"It's a gross intrusion upon the privacy rights of job applicants and employees," says Paul Stephens, director of policy and advocacy with San Diego, CA-based Privacy Rights Clearinghouse.
"People using social networking sites have become accustomed to the concept of granularity, that is the idea that they can choose who will see the information they can post. That is why there are public and private portions of profiles and the ability to restrict which friends see which portions of various posting. Individuals have come to have that expectation that they can control what they post. What you are seeing here is a runaround that defeats the whole purpose of the granularity that social networks are providing to their users," he says.
So far, reports have been anecdotal. It's not clear how widespread a problem this has become. Chris Conley, a technology and civil liberties policy attorney with American Civil Liberties Union of Northern California, says action needs to be taken to ensure the practice does not become more prevalent.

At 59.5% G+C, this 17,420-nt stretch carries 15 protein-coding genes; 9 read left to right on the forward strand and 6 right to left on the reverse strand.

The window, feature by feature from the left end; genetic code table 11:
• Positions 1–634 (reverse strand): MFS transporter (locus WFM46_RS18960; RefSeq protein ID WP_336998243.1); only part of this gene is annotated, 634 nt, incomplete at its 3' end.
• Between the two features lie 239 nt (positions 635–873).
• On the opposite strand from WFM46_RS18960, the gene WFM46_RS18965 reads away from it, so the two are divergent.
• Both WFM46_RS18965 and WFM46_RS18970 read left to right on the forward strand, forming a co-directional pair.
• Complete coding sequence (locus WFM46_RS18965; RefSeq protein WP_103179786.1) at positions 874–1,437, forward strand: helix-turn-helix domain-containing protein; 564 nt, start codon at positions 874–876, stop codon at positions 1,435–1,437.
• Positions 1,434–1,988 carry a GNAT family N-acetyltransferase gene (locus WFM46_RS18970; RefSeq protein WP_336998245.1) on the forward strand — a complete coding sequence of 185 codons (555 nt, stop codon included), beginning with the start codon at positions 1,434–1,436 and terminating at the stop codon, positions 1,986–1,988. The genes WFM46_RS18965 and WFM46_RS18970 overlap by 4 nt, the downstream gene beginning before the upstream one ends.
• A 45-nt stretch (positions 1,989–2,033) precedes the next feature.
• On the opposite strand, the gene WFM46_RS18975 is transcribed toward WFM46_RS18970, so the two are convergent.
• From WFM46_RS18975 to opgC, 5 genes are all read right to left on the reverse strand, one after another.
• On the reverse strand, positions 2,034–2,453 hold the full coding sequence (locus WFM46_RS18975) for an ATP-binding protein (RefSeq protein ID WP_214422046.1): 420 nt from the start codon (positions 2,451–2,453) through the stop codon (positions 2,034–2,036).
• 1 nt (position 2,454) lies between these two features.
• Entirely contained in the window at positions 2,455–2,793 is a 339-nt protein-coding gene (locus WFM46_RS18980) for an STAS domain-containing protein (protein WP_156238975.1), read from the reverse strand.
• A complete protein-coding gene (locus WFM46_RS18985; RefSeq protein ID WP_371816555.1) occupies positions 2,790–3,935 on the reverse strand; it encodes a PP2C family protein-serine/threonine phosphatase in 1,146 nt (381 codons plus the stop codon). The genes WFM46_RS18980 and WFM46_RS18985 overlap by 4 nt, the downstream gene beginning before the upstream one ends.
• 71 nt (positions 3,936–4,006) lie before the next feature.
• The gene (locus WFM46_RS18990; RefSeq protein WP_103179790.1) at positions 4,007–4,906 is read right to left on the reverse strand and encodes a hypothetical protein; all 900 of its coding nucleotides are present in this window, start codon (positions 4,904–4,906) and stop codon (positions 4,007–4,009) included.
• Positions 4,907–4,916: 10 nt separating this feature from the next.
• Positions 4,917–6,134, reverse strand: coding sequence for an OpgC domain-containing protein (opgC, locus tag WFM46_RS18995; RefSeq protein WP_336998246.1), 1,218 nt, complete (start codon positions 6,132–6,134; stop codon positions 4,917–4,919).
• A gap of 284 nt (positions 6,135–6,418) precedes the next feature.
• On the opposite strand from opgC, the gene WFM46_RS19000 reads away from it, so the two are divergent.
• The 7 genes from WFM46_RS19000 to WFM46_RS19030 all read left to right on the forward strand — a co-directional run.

"Let's hope this does not become a trend and we in the ACLU will be working with various alternatives to make sure that people don't have to reveal their private lives as a condition of being even considered for a job," he says. "We don't think information should be any more or less private simply because it is placed online. Letters you have in a shoe box at home or the emails on your laptop have an expectation of privacy and legal protection. No one would dream of having access to those. It should be the same for Facebook."
There is much that is wrong with demanding access to social media accounts.